The Divine Comedy has the unfortunate distinction of being discussed as a band whose musical greatness is only matched by how abysmally it has been marketed from the very beginning. Listening to their albums is as enthralling as it is frustrating – the mere thought of music so articulate and witty being confined to a selected public is unfulfilling, in the same way that it gives you the aggrandizing feeling that comes from having discovered something that is clearly a cut above the rest, and that hasn’t been vitiated by being exposed to the most ordinate cognition.
Speaking with property, when we talk about The Divine Comedy we are talking about a single man that has been accompanied by a revolving set of musicians. This man is Neil Hannon, an Irish-born performer that possesses a phenomenal bag of pipes and a stage presence that equals the elegance and verve of his compositions. I personally find him the closest to a modern-day Oscar Wilde in his dandyism and mercurial wit.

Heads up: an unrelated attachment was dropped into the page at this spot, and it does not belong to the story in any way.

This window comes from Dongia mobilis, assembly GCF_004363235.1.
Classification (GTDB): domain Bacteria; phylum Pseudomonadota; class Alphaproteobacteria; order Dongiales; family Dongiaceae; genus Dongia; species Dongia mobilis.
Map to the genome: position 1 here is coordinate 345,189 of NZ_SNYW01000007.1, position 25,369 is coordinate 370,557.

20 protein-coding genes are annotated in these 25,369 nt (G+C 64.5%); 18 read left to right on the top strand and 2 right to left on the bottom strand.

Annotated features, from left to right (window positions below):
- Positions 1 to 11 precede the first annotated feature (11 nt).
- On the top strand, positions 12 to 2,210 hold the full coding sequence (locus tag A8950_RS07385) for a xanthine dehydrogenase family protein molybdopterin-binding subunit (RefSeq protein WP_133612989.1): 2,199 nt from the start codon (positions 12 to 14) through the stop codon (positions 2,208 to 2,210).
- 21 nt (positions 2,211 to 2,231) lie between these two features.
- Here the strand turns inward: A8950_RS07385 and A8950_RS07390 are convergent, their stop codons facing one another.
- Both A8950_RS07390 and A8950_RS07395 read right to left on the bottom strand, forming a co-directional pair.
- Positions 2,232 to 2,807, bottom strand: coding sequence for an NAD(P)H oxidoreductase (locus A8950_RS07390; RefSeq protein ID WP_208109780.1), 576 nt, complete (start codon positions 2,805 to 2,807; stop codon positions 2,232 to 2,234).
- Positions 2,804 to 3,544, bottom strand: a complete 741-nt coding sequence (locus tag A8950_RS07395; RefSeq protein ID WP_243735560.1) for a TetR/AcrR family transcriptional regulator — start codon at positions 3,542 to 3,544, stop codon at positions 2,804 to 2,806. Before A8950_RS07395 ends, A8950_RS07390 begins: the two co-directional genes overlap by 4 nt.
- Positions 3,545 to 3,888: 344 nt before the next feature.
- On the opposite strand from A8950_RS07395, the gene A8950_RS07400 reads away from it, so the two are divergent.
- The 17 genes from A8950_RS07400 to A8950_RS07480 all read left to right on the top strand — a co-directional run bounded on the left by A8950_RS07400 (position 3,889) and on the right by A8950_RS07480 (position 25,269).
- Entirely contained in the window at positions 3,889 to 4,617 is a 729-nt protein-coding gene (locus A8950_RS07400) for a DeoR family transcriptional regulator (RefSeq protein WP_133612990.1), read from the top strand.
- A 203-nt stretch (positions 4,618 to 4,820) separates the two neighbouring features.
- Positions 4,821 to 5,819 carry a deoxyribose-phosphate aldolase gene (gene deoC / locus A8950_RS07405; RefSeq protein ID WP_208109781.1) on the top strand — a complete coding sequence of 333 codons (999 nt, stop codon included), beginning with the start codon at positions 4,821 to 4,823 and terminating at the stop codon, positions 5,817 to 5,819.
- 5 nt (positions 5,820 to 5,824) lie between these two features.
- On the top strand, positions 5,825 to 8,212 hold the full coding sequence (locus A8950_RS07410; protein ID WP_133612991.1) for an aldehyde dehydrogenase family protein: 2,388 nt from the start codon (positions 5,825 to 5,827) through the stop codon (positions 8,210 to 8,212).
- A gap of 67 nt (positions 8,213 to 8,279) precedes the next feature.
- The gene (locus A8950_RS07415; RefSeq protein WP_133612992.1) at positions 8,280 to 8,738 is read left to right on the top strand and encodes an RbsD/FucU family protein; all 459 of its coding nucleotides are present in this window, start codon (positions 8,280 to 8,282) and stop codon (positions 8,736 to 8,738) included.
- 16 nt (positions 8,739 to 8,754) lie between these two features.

The Divine Comedy has released 11 albums during its career. Although the band did never have a bonafide hit, there was some serious chart activity at the time they released their fourth album. “Casanova” (1996). They were able to piggyback on the furor caused by British bands like Oasis and Blur and land a Top 20 single in the shape of “Something For The Weekend”. And the song “Becoming More Like Alfie” (culled from the same disc) did also hit the Top 30. Continue reading